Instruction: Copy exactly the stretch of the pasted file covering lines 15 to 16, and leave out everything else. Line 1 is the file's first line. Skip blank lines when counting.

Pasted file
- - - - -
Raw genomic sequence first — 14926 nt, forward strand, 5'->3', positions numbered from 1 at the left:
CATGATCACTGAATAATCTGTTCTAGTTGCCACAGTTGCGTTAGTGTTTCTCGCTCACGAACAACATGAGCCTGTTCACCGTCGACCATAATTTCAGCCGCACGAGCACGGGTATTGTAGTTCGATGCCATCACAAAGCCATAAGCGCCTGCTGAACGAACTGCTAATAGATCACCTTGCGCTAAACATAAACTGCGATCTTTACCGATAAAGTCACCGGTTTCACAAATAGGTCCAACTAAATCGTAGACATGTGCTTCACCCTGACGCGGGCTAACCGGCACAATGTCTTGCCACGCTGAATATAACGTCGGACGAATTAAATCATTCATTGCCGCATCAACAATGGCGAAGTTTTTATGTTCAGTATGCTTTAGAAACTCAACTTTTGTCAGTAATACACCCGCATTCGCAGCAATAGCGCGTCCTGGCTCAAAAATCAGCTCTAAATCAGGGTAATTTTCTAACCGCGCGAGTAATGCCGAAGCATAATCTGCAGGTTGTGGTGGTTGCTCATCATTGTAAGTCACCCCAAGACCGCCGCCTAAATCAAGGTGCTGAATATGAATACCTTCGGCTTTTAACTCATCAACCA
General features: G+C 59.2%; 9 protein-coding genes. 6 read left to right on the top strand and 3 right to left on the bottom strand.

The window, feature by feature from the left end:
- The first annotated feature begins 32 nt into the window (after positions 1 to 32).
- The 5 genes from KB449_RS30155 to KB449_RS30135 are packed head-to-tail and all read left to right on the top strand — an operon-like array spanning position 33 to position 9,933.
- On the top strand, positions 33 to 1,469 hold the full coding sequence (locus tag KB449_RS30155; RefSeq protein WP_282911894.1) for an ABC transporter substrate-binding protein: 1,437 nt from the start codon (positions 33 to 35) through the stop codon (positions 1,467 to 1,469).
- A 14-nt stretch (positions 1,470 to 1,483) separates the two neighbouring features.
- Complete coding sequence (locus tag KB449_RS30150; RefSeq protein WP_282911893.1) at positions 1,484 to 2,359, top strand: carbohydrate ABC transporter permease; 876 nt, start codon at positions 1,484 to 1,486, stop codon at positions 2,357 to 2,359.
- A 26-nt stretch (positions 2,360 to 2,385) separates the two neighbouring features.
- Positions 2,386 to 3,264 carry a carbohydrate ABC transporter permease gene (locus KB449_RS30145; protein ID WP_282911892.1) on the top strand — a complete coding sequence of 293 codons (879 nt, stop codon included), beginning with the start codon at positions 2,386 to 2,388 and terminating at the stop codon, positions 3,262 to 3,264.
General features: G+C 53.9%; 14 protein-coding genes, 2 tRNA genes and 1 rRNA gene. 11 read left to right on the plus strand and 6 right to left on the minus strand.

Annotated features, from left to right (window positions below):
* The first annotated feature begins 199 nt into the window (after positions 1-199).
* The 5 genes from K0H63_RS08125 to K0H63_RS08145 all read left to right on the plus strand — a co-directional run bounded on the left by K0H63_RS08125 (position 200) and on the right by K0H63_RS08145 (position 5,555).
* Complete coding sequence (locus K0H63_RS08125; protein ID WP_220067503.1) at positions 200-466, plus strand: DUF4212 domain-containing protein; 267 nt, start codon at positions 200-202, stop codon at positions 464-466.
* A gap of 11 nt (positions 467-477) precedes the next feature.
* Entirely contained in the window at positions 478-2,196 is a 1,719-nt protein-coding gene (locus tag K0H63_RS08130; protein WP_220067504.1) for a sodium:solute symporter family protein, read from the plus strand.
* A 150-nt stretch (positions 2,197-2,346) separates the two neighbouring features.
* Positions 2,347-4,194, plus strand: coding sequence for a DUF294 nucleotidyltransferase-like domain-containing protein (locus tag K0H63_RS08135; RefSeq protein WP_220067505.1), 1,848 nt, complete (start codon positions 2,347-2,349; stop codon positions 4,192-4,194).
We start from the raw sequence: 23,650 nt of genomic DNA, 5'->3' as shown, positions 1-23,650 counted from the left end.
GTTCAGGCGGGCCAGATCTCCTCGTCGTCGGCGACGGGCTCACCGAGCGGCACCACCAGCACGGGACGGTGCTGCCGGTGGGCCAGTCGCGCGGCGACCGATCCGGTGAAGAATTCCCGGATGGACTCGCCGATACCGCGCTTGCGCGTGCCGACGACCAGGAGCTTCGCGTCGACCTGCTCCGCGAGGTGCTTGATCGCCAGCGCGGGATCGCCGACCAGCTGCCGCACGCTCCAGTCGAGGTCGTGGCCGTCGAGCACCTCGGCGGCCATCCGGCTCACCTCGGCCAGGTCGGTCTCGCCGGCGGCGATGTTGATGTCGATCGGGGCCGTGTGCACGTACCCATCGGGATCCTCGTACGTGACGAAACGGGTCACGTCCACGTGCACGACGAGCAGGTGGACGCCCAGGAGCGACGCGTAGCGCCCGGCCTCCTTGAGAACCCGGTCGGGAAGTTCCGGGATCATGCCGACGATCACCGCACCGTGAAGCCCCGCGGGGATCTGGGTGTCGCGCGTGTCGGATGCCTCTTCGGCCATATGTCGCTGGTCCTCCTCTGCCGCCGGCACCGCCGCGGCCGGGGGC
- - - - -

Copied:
* The 5 genes from K0H63_RS08125 to K0H63_RS08145 all read left to right on the plus strand — a co-directional run bounded on the left by K0H63_RS08125 (position 200) and on the right by K0H63_RS08145 (position 5,555).
* Complete coding sequence (locus K0H63_RS08125; protein ID WP_220067503.1) at positions 200-466, plus strand: DUF4212 domain-containing protein; 267 nt, start codon at positions 200-202, stop codon at positions 464-466.